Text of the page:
I was grilled the other day.
Someone’s mom (I am not saying who) wanted to make sure I was okay to be hanging around with her offspring. (Oh, did I just say who? Whoopsie!) And I applaud her for her caring, her concern and her involvement.
When I got to her home, she had some no holds barred questions at the ready. God bless her, there were questions about a variety of topics, including those one simply doesn’t bring up in polite society. As it turns out, she doesn’t give a fuck about polite society when it comes to her goals for her family. Like I said, God bless her.
So she asked me a few questions, including a couple about religion and my belief in the afterlife. Knowing she has a pretty well defined belief structure herself, I was a little concerned about outlining my cafeteria plan collection of a variety of tenets and ideas, cobbled into a series of conflicting ideas that form the basis of what guides my life. I have sometimes described my Higher Power as a Being I am convinced does not enter into the day to day operations of my life, yet my whole theology is based on the absolute certainty that He absolutely does exactly that. How do I reconcile those conflicting tenets of a belief structure? By reminding myself that any God which I could fully understand would have to be a pretty low-rent deity. In short, if I fully understand God, I don’t need to have faith. And if I have faith, I don’t need to fully understand God. So it is perfectly acceptable for me to have practice a spirituality based on the concept of Hell, I Don’t Know.
Well, it may be okay for me to not know, but it wasn’t a good enough answer for her. And I am sure that, to a woman unconcerned enough with decorum to grill her daughter’s new suitor about his religious beliefs, it came across as pretty mamby-pamby stuff. So she called me out on it, and told me I must have some idea. And again, God bless her for her willingness to be direct in her quest for information about me.
So I told her that I indeed have a more formal approach to this whole set of ideas described above as Hell, I Don’t Know. And it goes like this: I don’t come to God with a shopping list of Things I Want. Instead, I ask His guidance on a daily basis, then do my best to follow the path He lays out before me. Not formal prayer or worship. Just me, humbly asking for and receiving guidance. And that I have been doing that for a number of years, a plan which seems to work pretty well, based on results.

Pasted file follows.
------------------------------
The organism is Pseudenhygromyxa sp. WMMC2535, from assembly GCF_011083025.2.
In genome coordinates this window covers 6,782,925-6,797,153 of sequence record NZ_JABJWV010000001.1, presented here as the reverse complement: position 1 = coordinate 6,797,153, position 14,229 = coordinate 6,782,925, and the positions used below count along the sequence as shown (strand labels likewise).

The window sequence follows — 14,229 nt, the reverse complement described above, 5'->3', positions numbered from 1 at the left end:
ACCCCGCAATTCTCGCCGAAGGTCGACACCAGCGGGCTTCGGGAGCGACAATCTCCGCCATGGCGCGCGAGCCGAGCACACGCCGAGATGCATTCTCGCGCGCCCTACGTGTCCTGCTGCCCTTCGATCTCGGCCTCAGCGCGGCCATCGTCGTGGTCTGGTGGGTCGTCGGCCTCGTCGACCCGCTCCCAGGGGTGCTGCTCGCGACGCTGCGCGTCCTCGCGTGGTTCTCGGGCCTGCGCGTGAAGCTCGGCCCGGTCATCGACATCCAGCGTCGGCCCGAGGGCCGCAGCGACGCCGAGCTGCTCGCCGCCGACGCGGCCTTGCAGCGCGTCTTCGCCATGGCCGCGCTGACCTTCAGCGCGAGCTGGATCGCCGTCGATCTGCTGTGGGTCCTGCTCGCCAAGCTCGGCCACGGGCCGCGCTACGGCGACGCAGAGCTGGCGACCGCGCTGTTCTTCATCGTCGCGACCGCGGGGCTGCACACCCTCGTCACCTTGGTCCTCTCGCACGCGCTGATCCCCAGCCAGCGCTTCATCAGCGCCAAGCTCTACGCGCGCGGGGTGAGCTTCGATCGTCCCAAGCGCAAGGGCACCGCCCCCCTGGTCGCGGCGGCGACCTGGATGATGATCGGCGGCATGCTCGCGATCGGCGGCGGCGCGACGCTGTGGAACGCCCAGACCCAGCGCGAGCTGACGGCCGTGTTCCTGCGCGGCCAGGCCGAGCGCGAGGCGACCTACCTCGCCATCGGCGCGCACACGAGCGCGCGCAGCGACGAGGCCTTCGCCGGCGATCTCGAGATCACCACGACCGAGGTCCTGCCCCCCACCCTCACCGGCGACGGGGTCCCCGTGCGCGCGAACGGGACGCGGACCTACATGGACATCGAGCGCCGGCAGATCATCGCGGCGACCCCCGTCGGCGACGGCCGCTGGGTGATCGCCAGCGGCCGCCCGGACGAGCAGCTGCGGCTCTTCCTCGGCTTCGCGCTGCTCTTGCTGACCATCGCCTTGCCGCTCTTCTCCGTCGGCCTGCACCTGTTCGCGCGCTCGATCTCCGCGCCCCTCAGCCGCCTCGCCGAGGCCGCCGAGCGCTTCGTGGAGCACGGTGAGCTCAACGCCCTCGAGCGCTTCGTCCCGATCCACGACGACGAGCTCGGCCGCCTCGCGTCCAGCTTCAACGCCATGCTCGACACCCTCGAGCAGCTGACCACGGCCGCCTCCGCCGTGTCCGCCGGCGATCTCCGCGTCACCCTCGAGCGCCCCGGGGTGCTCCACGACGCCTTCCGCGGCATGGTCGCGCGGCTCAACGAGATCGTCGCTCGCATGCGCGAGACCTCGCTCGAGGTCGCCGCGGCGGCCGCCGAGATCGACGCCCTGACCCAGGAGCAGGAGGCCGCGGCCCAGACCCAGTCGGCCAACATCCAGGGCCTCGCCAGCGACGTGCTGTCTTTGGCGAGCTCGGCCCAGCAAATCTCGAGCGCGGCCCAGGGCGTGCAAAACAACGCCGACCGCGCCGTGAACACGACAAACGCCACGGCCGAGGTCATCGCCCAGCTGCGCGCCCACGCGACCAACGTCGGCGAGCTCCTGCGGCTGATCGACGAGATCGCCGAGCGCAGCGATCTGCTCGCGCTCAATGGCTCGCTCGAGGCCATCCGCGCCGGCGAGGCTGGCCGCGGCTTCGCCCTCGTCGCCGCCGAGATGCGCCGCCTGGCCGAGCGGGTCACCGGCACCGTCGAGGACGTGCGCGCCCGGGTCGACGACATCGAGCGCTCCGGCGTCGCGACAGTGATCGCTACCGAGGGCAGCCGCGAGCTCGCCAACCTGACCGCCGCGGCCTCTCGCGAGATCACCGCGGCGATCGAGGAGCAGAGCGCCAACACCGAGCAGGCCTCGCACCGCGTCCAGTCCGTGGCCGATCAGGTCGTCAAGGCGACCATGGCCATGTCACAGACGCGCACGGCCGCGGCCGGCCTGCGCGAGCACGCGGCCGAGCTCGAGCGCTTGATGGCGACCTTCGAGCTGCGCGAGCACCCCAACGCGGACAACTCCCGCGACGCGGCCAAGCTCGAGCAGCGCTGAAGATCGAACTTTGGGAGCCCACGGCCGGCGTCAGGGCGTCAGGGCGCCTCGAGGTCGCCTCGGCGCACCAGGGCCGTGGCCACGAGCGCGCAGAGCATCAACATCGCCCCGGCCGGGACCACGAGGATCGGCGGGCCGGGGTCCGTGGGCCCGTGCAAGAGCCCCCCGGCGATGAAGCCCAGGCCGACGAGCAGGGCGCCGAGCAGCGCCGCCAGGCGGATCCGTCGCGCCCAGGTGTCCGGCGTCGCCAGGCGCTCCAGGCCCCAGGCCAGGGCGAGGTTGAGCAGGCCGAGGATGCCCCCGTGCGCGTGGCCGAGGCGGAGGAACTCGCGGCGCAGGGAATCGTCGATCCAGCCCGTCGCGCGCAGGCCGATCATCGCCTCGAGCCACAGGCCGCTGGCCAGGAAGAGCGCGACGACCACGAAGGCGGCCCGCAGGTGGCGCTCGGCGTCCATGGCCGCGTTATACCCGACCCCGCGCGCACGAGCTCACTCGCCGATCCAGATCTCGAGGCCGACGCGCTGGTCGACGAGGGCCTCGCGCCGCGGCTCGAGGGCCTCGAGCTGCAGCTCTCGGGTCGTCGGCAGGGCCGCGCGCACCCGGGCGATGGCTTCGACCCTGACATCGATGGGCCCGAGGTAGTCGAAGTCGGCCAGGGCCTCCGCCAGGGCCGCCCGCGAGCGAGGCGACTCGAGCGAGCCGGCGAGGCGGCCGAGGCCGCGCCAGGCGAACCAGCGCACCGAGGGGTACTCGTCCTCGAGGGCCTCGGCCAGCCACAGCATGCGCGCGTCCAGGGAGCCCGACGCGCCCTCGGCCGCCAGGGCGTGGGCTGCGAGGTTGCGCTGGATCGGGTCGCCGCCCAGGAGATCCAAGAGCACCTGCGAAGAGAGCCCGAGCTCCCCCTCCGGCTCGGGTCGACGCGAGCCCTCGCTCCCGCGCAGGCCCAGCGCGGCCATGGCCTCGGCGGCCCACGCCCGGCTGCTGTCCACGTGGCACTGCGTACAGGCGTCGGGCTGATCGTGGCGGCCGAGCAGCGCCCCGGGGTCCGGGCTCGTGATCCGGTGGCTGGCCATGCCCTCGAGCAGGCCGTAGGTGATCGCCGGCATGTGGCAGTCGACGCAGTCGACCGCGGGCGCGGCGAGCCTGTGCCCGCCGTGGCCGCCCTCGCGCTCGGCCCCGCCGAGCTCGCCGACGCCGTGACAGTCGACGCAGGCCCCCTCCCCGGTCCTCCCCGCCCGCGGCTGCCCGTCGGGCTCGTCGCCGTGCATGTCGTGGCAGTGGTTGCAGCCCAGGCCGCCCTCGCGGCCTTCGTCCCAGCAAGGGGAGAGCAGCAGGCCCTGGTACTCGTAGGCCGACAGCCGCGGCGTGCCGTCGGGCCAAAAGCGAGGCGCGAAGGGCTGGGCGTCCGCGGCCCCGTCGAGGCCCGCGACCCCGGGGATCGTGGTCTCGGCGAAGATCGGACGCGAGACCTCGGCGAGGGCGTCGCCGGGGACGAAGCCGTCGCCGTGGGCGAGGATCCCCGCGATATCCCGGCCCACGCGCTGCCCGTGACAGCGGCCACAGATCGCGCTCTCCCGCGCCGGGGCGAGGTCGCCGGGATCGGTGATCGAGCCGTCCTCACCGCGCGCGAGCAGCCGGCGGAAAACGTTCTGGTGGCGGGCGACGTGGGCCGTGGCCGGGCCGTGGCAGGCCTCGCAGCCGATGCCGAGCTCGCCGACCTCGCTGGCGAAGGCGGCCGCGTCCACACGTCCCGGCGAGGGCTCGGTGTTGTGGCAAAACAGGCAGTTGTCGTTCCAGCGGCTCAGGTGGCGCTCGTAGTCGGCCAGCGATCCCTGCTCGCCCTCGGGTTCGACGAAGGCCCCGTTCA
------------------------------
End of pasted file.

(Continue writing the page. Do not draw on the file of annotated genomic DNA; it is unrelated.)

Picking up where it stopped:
Well, either she decided my explanation of a faith-based life was acceptable to her or she decided she wasn’t going to get a straight answer out of me. Either way, she gave up asking. She asked a few more questions, then let me off the hook. Overall, I feel like I passed the test. I felt pleased and proud, but even more I felt honored to once again receive confirmation that a “Take No Shit” position has respect for a “Give No Shit” position, even when they don’t see eye to eye.
Well, I have been discussing this whole “asking for guidance and then looking for the signs” approach for a while with Jen, and we discussed it a bit more today. See, I have never seen a burning bush. The skies have never parted before me, revealing a Bearded Old White Man who tells me to sell all my possessions and go live among the poor. And a winged Alan Rickman does not appear in my bedroom to tell me of prophets. So how do I differentiate between The Path He Wants Me To Follow and The Path To The Things I Already Know I Like?
While discussing this, a name popped up which I think pretty aptly describes what happens. That name is God’s Breadcrumbs™. See, God knows what I like, and so He will sprinkle little bits of that on the ground. And as I Hoover my way through life, sucking up that trail of breadcrumbs sprinkles on the ground for me, I rarely even notice that I am actually walking a difficult trail, for the trail is filled with the little distractions I find so appealing. I don’t even notice I am doing His bidding, for all I really see are the benefits of following that path.
God knows I am a simple creature. He knows that shiny things and pretty music will distract me from even the most distasteful chores, and so He uses those things to get me to do what He wants done. But, truth be told, the things He wants me to do on His behalf are rarely distasteful, or even difficult. It is just a matter of putting one foot in front of the other, following the path of things He knows I like.
Is that a theology? I doubt that it is. But it IS what I try to do. And when I do, it always brings me more joy and less frustration than chasing What I Think I Deserve. And that seems like one of those breadcrumbs.